Green is the color of envy. White is purity. Gray is depressing, implying boredom. Blue is sadness. Ancient Romans thought of blue as an inferior color, though later it came to be associated with Mary. At some point in history, the Protestants wanted colors in chapels to be changed to black to reflect sin and penance. Eventually black would become the color associated with elegance and class, among other things. In Victorian times, yellow symbolized friendship, which led residents to plant yellow flowers near their front doors. Then there’s red. Anger. Danger. War. Seduction. Passion. In many Asian countries, red is also the color of happiness, often worn by brides. Recently, the subject of color and the many ways it weaves through our lives was explored in a stage production in Canada.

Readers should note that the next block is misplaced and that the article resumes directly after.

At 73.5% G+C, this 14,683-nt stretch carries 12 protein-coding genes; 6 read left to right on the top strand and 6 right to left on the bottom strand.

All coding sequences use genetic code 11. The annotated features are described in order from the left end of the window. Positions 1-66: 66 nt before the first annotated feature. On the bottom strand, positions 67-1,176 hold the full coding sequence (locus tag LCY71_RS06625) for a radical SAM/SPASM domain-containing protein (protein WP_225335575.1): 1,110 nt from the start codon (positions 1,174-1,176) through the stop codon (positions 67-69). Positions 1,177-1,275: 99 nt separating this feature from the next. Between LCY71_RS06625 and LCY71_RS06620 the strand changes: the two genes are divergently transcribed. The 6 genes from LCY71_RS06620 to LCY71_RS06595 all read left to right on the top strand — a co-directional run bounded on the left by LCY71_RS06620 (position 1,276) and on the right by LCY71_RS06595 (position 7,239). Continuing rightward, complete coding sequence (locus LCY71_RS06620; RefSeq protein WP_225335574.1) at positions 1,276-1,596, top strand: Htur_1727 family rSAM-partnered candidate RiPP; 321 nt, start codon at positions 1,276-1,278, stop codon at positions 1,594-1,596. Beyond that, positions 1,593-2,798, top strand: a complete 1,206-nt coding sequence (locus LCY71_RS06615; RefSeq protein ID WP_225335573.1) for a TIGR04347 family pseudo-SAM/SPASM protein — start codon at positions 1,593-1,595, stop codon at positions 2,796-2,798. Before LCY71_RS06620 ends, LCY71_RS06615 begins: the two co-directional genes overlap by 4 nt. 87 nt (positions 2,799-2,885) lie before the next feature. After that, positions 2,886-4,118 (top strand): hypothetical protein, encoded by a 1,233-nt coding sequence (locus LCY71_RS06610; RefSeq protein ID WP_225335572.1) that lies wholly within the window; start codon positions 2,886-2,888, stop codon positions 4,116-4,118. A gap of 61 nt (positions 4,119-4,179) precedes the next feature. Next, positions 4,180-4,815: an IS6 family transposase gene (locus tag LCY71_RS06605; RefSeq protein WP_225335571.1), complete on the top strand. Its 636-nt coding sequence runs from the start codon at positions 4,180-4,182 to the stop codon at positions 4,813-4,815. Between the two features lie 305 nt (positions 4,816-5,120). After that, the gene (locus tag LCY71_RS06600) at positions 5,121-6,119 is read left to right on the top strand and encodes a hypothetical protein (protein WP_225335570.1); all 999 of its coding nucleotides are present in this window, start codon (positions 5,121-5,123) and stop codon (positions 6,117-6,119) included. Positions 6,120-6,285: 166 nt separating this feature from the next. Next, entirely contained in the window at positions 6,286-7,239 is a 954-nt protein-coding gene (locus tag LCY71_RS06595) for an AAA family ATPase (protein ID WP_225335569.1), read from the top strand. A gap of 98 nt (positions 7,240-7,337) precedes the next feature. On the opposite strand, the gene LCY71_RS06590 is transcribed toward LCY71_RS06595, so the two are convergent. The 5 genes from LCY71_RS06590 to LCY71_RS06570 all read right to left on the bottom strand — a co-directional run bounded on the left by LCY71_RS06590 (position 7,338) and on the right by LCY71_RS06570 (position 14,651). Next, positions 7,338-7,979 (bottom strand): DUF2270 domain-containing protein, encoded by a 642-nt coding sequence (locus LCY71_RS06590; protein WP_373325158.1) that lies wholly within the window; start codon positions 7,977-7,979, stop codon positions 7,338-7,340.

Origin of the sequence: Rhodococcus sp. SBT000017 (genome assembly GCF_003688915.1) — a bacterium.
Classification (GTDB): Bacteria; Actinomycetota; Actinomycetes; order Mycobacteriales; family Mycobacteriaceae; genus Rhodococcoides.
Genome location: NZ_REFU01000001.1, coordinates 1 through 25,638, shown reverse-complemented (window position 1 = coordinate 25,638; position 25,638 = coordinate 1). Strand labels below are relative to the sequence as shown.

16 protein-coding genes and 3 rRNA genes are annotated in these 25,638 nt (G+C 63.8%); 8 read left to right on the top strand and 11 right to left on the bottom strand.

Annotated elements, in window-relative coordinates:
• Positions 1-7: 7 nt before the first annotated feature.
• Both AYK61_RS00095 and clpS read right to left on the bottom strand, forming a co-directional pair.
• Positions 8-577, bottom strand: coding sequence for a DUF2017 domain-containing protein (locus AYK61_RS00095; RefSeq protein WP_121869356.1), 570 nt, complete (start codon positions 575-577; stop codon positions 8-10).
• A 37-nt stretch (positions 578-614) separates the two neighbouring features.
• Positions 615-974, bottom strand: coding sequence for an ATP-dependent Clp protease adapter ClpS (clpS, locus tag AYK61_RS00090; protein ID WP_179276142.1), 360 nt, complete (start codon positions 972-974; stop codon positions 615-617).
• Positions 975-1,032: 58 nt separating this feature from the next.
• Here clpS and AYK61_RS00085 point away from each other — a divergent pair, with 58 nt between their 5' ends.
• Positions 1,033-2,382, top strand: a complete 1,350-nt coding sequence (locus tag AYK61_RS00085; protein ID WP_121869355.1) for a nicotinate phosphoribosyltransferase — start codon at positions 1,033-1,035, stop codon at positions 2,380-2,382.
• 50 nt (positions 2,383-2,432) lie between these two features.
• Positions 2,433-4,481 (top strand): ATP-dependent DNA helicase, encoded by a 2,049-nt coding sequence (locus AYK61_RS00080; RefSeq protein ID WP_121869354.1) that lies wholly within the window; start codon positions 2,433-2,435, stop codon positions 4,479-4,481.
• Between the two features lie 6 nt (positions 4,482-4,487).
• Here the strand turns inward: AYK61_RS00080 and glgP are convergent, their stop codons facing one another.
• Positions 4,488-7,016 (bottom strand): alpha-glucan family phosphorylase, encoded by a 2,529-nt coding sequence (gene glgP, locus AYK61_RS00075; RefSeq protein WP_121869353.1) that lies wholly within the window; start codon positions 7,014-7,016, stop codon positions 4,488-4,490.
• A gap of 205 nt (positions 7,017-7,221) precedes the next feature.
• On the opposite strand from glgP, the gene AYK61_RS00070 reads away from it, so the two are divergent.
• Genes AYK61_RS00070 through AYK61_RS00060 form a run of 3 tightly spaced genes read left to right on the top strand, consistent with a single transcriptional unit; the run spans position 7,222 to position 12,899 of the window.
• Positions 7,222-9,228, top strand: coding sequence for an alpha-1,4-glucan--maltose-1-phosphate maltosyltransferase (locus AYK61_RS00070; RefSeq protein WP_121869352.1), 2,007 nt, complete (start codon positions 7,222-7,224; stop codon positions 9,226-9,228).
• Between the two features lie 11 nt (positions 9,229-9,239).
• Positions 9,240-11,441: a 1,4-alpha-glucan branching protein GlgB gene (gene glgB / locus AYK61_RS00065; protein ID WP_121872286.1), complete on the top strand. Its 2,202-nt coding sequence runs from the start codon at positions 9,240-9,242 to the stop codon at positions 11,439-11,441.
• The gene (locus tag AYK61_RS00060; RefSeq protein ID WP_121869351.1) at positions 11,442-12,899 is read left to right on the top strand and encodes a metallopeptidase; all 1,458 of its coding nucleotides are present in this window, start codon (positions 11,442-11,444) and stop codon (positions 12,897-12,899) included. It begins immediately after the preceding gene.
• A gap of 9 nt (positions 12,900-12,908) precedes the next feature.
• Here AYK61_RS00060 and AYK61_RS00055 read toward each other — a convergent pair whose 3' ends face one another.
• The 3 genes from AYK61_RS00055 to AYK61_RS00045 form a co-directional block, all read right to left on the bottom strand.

The production, “I Send You This Cadmium Red,” is based on a book of letters between two artists. John Christie originally sent John Berger a square of the cadmium red color. Back and forth they exchanged letters filled with musings on the subject of color in our lives. Two actors on stage read the letters with these musings. There’s the “red whose father is a knife,” and the “Red of young eyelids shut tight,” that eventually becomes a black color. Blue reminds them of Matisse and Charlie Parker, “who became Bird because he knew about blue.” Yellow conjures up memories of Van Gogh. And ultimately, it’s all just the perception of a couple of guys obsessed with a small facet of life but as with all art, it broadens the way we think of the world. Meanwhile, the use of cadmium in artists’ paints improves color fastness, but it’s being banned in some places due to its toxicity.
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